Conroy steamrolls to fifth win in Kootenay West

·3 min read

In the end, it wasn’t even close: facing five challengers for the job of MLA for Kootenay West, Katrine Conroy was handed a decisive win by voters in the riding she’s represented since 2005.

“I’m really humbled and honoured to be elected by the people of Kootenay West, and to get the support of so many people,” Conroy told the Valley Voice after the election. “I’m excited and ready to get back to work.”

Conroy tallied 59.3% of the vote, about the same level of support she garnered in 2017. She more than tripled the votes of her nearest rival, Green Party candidate Andrew Duncan.

None of her rivals, nor the rival major political parties, mounted a serious campaign to try to wrest the seat from Conroy. Most spent the election period playing catch up to the governing NDP, who called the snap election September 21. The BC Liberals fielded a parachute candidate who never made it to the riding, and all five of Conroy’s challengers apparently signed up on the last day for nominations – they didn’t show up on the Elections BC site until the deadline day.

The NDP led the polls throughout the election period, further cementing Conroy’s advantage in the West Kootenay.

But Conroy was gracious in mentioning her opponents.

“Having six candidates was good. I’d like to thank the other candidates because it’s not easy putting your name forward, but it’s really important in a democracy,” she said.

Conroy said she heard some clear messages from voters during the campaign.

“People are happy with the job we are doing, but they also wanted to make sure we kept doing what we are doing with COVID. People are worried about it, but doing well in our constituency, being respectful and listening to Dr. Bonnie Henry. They want that to continue.”

Conroy will maintain her duties as Minister of Children and Family Development while the final vote results are tallied and MLAs wait to be sworn into office for the next legislative session. In a caretaker role for now, she’s waiting to hear if Premier John Horgan will ask her to continue in the job when he forms a new cabinet.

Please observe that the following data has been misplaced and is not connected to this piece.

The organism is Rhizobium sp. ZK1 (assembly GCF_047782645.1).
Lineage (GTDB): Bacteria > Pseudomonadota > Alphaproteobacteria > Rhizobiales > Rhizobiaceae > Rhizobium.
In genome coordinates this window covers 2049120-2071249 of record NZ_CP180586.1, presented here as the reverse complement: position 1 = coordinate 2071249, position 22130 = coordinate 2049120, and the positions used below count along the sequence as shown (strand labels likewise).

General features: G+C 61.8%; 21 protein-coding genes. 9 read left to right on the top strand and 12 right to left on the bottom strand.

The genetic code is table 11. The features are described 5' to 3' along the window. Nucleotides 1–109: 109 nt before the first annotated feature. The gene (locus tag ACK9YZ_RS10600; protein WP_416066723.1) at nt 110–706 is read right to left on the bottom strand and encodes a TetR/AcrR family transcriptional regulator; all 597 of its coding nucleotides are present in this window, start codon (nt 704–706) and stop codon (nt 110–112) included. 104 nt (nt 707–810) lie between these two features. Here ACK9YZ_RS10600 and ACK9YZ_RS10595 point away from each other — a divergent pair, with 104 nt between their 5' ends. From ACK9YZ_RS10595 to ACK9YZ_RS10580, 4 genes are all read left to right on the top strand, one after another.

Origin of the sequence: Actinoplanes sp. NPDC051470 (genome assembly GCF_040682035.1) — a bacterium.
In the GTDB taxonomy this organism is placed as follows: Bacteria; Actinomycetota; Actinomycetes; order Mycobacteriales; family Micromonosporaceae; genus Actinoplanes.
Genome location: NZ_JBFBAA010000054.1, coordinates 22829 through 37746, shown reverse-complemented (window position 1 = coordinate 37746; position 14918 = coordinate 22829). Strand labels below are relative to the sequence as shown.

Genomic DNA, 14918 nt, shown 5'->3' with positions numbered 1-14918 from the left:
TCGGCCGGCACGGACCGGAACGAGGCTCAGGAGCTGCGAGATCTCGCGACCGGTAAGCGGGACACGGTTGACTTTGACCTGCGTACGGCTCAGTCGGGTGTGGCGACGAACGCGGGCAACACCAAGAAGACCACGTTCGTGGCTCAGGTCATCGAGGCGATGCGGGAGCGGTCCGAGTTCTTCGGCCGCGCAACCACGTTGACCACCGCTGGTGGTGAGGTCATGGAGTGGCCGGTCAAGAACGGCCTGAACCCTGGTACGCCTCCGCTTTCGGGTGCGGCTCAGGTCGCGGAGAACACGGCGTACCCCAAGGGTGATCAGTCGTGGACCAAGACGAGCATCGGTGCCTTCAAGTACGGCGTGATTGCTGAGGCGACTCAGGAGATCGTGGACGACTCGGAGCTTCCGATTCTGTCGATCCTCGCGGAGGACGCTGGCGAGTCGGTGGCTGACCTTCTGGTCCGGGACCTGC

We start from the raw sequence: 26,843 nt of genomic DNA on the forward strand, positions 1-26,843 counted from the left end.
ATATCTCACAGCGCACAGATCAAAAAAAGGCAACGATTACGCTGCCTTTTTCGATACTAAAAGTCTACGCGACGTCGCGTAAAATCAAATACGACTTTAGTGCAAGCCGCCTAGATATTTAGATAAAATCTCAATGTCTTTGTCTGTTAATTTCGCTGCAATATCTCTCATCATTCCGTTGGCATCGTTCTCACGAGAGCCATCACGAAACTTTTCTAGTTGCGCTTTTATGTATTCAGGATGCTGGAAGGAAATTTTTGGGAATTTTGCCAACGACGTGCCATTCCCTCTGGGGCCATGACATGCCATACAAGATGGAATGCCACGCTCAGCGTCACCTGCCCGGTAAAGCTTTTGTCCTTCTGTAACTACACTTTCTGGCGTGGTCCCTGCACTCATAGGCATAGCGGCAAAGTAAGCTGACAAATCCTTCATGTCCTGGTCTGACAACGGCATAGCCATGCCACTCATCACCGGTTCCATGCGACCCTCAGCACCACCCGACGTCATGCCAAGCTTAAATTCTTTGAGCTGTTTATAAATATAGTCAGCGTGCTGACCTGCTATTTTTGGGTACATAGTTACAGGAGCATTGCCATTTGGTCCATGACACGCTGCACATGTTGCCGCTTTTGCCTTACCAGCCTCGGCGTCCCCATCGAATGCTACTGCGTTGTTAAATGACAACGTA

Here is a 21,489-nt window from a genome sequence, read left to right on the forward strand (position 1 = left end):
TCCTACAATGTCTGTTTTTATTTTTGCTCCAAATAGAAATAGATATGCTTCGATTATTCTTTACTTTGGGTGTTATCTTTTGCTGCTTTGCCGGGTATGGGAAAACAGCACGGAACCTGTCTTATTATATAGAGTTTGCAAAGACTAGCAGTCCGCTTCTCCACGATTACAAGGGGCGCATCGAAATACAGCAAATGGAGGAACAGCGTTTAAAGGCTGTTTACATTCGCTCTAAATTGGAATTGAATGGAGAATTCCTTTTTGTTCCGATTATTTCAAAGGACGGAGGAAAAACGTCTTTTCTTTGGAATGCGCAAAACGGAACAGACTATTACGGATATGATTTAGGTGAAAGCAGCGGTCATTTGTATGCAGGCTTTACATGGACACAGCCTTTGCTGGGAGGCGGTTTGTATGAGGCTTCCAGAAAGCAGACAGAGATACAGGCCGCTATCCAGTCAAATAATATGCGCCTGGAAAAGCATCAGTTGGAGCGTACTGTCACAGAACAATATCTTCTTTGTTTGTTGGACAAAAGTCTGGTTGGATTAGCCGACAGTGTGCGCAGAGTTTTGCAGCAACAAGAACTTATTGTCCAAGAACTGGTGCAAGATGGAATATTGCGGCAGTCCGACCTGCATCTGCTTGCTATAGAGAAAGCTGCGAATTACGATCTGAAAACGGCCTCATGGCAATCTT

“I would be more than happy to stay with this ministry. I really like it. I’m honoured to be the minister,” she says. “There’s a lot of opportunity to do some really good things, and we’ve worked really hard the last three years.”

She says she’d also love to continue being responsible for the Columbia River Treaty and Columbia Basin Trust.

Conroy says campaigning in a pandemic was a strange experience. She’s grateful for her campaign team, saying “you don’t get to be an MLA by yourself.”

But in the end, it won’t be the lack of door-knocking, the extended advance voting period, or the Zoom virtual candidate debates that she’ll remember.

“I had four generations voting for me. My granddaughters voted for the first time, my two daughters, myself and my 90-year-old dad,” she says. “My dad and the little ones were helping put up the signs. So it was exciting in that way, to involve the family and do things differently.”

While the election has already been decided, British Columbians are still waiting to see the final vote tallies: thousands of mail-in ballots are still be counted, starting November 6. However, there are not enough of them to challenge Conroy’s win.

The preliminary results of the vote in West Kootenay, with all 87 polls reporting in the riding, are: Katrine Conroy, NDP - 8,234 votes (59.29%); Andrew Duncan, Green - 2,440 votes (17.57%); Corbin Kelley, Liberal - 1,610 votes (11.59%); Glen Byle, Conservative - 1,253 votes (9.02%); Ed Varney, Independent - 197 votes (1.42%); Fletcher Quince - 153 votes (1.10%).

John Boivin, Local Journalism Initiative Reporter, Valley Voice